Close to Home

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I grew up in South Florida. All of my life I was surrounded by people from Central America, South America and the Caribbean. Many of our members in Columbus have families who will be affected by the repeal of DACA if no solutions are put in place. Many of my colleagues are the children of immigrants and now serve as Chaplains in the military, pastors of vibrant congregations, and business owners who provide wonderful services to the communities in which they are established. 

One of my long-time friends came to America at age 12. His parents were undocumented, and I remember how excited he was when President Obama issued DACA in 2012.

“John, why am I good enough to work here, go to school here, and own a business here, but I am not good enough to be considered an American,” he asked me this week.

“This is the only home I know, and I feel that this is all going to be taken away from me. I can hardly remember Mexico. This is my home.” 

 One of my pastor friends who is Hispanic felt this way: “I am an immigrant–proud of where I came from and proud of where I am. I have been in America since 1992 and this is the only home I know now. I’m not sure what will happen, but I will not sit by and be a victim. If there is a way to help my people we will find it.” 

Smart Fight Forward

Language barriers and cultural practices inhibit many Hispanic faith leaders from engaging the public arena. This is definitely a problem that needs interfaith leaders to help navigate the solutions. Historically, the interfaith community has risen in times of moral crisis to turn the tide of unethical policies. This should be one of those times. 

Here are several solutions that can help provide the ministry of compassion:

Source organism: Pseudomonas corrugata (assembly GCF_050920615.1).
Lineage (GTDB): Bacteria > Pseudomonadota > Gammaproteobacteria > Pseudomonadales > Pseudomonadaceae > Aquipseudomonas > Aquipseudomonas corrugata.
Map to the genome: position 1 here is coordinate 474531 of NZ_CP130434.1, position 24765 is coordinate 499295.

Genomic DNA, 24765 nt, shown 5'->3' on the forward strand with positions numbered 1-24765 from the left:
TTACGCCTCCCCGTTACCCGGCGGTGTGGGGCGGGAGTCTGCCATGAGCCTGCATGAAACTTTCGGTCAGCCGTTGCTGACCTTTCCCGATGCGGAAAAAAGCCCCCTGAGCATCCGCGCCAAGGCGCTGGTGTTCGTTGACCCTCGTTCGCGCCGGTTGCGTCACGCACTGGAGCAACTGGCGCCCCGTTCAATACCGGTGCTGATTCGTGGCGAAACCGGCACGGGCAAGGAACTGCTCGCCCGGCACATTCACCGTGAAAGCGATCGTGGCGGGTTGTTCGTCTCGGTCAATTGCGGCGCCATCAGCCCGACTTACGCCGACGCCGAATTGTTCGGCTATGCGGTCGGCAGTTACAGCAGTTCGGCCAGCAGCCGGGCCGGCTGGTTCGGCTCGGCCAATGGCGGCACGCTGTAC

1. Write a sermon that highlights the moral responsibility of your faith to care for those that cannot care for themselves. 
  2. Organize a gathering with your faith community to discuss how it can help those persons affected by the repeal. 
  3. Write your congressperson and request support in drafting solutions for those affected in your community. 
  4. Create a safe space in your place of worship for those that fear deportation. Invite them to come for prayer, have their questions answered, and provide a listening ear so that they do not feel more excluded than they already do. 
  5. Reach out to the Latin Affairs Commission in your state to determine if there are any opportunities for you to help as faith leaders and church members.
  6. Do not act alone. Foster an environment around yourself that allows you to dialogue with persons that have opposing views and use your influence to create solutions.
  7. Visit with your local civic leaders and ask them to help you develop solutions to serve your community. Remember, you serve the same constituents. 


There is no better time for faith leaders to shine than right now. In times like these it is critical that the church provides moral leadership that is not charged with political rhetoric or power plays driven by fear. The announcement to repeal DACA is a cue for faith leaders to bring the light of Christ to a world that needs to find its way.